Read more: The Case For and Against Coursebooks
Increase learner autonomy
You should know by now that EFL teachers don’t hand everything to their students on a silver platter. We provide opportunities for our students to discover and figure out language for themselves. Essentially it is our learners doing the work, not us. This is an important part of learning – we don’t do this just so we can teach less! Making our students work during the learning process makes it more memorable for them as it is more cognitively demanding.
Practically speaking, this means giving your students time to think. Don’t always jump in with definitions or explanations. Give them time to think about the language themselves. Ask them leading questions which will direct them to the answer. Let them discuss it with their partners. The same goes for error correction. Don’t immediately tell them what the answer is. Tell them where the problem is but let them correct it themselves.
Read more: Effective Error Correction
Harness the zone of proximal development
If a lesson is too easy for a learner, it won’t be effective for that learner. The same will happen if the lesson is too difficult. Either way, the learner won’t be primed for learning, the language won’t be meaningful and the learner may even lose motivation. The zone of proximal development is the sweet spot when it comes to learning. It is the developmental zone which is just above a learner’s current knowledge. You need to target your lessons to be in that area and then learning will take place.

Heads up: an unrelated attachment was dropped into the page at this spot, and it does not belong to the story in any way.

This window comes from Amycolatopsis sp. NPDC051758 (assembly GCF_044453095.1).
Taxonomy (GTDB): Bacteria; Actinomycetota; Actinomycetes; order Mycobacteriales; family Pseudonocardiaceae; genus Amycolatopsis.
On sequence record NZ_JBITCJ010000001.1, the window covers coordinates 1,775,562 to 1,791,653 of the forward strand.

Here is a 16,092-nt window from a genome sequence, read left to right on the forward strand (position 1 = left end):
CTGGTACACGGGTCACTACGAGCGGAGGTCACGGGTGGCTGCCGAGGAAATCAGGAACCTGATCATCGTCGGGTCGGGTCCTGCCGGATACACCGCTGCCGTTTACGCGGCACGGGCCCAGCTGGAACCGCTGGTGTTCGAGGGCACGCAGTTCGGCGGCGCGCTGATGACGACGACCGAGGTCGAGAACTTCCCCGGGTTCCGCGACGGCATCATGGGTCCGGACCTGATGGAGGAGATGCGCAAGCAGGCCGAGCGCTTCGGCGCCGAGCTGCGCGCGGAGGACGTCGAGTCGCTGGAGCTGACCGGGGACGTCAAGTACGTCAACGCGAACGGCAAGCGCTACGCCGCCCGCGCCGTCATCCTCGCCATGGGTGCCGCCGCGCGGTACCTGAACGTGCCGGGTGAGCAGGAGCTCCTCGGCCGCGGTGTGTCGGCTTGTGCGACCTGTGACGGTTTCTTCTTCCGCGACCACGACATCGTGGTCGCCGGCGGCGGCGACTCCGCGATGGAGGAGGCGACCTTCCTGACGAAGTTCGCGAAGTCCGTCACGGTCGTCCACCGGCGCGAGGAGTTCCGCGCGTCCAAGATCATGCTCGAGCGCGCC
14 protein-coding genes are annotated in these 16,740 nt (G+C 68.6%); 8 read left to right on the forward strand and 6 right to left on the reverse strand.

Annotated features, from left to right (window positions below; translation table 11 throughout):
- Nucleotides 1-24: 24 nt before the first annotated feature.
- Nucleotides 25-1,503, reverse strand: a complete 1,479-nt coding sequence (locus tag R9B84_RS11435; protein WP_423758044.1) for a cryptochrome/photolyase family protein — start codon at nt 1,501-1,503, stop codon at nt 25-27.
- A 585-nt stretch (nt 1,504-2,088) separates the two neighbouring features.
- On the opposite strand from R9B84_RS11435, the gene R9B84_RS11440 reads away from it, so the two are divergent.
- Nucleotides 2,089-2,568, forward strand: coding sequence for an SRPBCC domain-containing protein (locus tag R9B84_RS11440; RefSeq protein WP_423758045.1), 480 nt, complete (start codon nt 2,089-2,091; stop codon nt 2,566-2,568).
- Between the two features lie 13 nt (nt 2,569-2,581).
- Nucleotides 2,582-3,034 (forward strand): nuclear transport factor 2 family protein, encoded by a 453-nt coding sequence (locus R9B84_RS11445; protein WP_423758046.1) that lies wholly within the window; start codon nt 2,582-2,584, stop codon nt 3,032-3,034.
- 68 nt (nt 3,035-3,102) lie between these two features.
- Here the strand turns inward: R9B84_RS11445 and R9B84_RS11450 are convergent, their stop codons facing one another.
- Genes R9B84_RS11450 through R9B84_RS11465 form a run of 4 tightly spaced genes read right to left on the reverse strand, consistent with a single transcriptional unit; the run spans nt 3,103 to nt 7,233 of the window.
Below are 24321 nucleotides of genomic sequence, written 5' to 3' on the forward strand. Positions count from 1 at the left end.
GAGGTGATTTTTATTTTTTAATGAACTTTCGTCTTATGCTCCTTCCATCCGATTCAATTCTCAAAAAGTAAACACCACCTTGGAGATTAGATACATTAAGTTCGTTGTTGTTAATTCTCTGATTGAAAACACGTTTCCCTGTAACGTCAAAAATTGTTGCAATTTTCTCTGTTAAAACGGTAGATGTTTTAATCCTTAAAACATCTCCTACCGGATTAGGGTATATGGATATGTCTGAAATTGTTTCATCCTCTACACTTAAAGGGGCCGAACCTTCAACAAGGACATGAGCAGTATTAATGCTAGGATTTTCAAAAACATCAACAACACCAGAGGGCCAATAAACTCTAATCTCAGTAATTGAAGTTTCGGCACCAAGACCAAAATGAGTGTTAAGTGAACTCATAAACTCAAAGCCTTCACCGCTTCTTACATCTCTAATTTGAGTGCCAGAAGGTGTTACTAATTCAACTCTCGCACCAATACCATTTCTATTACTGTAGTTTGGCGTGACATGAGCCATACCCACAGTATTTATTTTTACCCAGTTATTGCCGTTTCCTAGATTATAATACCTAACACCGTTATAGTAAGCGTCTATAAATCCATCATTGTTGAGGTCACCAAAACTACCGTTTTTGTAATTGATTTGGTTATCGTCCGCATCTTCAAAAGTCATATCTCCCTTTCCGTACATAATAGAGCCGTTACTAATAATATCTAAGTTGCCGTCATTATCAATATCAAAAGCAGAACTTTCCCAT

Always have your students in mind when planning your lessons. Obviously you can’t plan lessons which target learners individually but you need to get to know the capabilities of your learners. Knowing this means you will be able to have activities at hand to help the lower level learners and add another level of challenge for the higher level learners.
Lower the affective filter
The affective filter is a term coined by the linguist Stephen Krashen to refer to the mental boundaries of a learner in a classroom. If the affective filter is high, a student feels uncomfortable and will be shy to speak and learning will subsequently be difficult. If the affective filter is low, the student feels comfortable and will speak easily and often. When a learner is relaxed and happy in a classroom, they will have less anxiety, and they will participate in classroom activities without fear of making mistakes, and this is where learning takes place because it is meaningful.
Arguably one of the most important jobs of the EFL teacher is to ensure a good learning environment in the classroom. This means planning activities which help your students get to know each other and form relationships. This will help the students enjoy their lessons more, which will make the learning more meaningful.
These are just five ways you can make language learning more meaningful for your learners. If you consider these five tips when you plan your lessons, your lessons are sure to be more meaningful and memorable, and your students will improve exponentially.